• Passion and realism sustain American small business owners.

    By Raj Seshadri, Head of Small Business Banking September 03, 2010 12:17 PM

    As the economy continues to get back on its feet, America's small business owners have dealt with a series of setbacks, including reduced demand and uncertain business conditions. At the same time, a new Citi-sponsored survey shows that U.S. entrepreneurs are as passionate as ever about their businesses, despite concerns of continued economic difficulties.

    The survey found that though the vast majority of small business owners (86 percent) are concerned that the economy may experience a double-dip recession, 81 percent of them say they like or love running their own business, and 75 percent say they would start their business again even if they knew then what they know now about the challenges they would face. And, 59 percent said they would recommend entrepreneurship as a career to their children.

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  • Community building.

    By Emily Millen, VP, Human Resources, North America Consumer Banking September 03, 2010 10:57 AM

    Some of my colleagues and I recently had the chance to participate in a special Habitat for Humanity build in Bedford-Stuyvesant, Brooklyn. As it was part of Citi's ongoing association with the Mets in their "Teammates in the Community" effort, we worked alongside Mets alumni to help low-income families in need of better housing.

    Sue Andros, who is Co-Chair of the Citi Women's Network, 12 other Citi volunteers and I were put to work helping complete the conversion of four row houses into energy-efficient, affordable condominiums for 16 first-time homebuyers. With us were two of the future purchasers, who like all Habitat clients, are putting in some 300 to 600 hours of their own time on the build. When in place in their new homes, they won't be paying more than 33 percent of their household income on housing. They are also expected to realize savings, and even health benefits, from living in a space built with "green" materials, appliances and construction techniques.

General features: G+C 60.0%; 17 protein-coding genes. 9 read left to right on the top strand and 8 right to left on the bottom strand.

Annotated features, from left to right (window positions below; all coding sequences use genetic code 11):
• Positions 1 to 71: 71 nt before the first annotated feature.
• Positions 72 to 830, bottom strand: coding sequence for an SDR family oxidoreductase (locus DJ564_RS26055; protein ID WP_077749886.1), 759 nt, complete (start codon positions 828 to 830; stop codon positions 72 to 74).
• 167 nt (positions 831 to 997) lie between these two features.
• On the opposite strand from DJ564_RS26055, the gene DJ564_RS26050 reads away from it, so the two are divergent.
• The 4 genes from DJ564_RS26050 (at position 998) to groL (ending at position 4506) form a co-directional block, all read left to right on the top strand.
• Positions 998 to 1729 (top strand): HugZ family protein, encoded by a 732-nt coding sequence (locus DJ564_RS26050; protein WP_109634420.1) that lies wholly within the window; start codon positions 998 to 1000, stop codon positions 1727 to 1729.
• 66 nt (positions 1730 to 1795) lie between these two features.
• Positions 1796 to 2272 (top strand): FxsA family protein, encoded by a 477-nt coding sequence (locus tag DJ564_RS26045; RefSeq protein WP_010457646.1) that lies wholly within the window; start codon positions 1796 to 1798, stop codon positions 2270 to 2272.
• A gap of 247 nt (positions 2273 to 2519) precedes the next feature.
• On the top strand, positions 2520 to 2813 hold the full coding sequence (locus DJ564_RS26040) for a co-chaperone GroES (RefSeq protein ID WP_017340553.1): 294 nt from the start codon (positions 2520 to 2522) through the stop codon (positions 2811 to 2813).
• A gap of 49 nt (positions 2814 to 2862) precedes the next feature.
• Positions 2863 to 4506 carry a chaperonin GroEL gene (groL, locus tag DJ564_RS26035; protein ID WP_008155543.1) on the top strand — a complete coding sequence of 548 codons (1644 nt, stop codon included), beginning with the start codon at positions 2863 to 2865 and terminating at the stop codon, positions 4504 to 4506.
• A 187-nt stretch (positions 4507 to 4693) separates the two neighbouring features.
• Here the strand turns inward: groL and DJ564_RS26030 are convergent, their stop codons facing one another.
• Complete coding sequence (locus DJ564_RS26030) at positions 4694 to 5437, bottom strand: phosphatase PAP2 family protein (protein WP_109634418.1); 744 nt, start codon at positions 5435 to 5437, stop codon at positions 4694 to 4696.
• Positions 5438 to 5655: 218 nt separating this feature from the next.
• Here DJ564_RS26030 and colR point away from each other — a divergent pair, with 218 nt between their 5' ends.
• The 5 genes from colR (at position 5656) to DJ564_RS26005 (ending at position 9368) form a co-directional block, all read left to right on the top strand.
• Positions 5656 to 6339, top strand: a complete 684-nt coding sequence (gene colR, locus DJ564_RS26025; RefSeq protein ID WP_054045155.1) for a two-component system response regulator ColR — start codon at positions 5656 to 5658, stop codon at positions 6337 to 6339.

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  • Assessing emerging market trends.

    By Citi August 27, 2010 11:43 AM

    In a guest post on the FT's beyondbrics blog, Citi strategist Michael Geraghty discusses emerging market consumerism and the opportunities it creates for both local companies and multinationals.

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  • Citi's innovation team featured.

    By Citi August 25, 2010 11:59 AM

    In the piece "Innovate, Yes, but Make It Practical," The New York Times' "Unboxed" column took a look at how several companies, including Citi, incubate and foster new product and service ideas. Chief Administrative Officer Don Callahan, Chief Innovation Officer Deborah Hopkins, Citibank Japan President Darren Buckley and Managing Director Chris Kay discussed the thinking that has led to new ventures such as Bundle.com and next-generation retail branches in Japan.

    Hopkins described her role as head of the Growth Ventures & Innovation Group as "being a catalyst, to challenge people to think differently, but also pursue new ideas with a lot of rigor."

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  • Citi Card customers "InControl."

    By Citi August 24, 2010 04:42 PM

    Citi and MasterCard Worldwide announced that Citi will implement the first-ever consumer application in the U.S. of MasterCard inControl - an innovative service that gives cardholders the ability to set spending controls and receive real-time information about their accounts.

    A recent New York Times "Your Money" column, "Your Card Has Been Declined, Just As You Wanted," described these features as having "the potential to prevent a variety of budget sins and other money traps."

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  • Neighborhood revitalization: Columbia Heights.

    By Citi August 23, 2010 03:17 PM

    The District of Columbia's long-scarred Columbia Heights is now a lively streetscape described as "a great, green place" by urban planners. The revitalization, which Citi helped finance, got its start more than ten years ago with the planned introduction of a new Metro station. It grew to include 1.2 million square feet of new development, including stores, 600 affordable housing units and completely refurbished cultural and public spaces.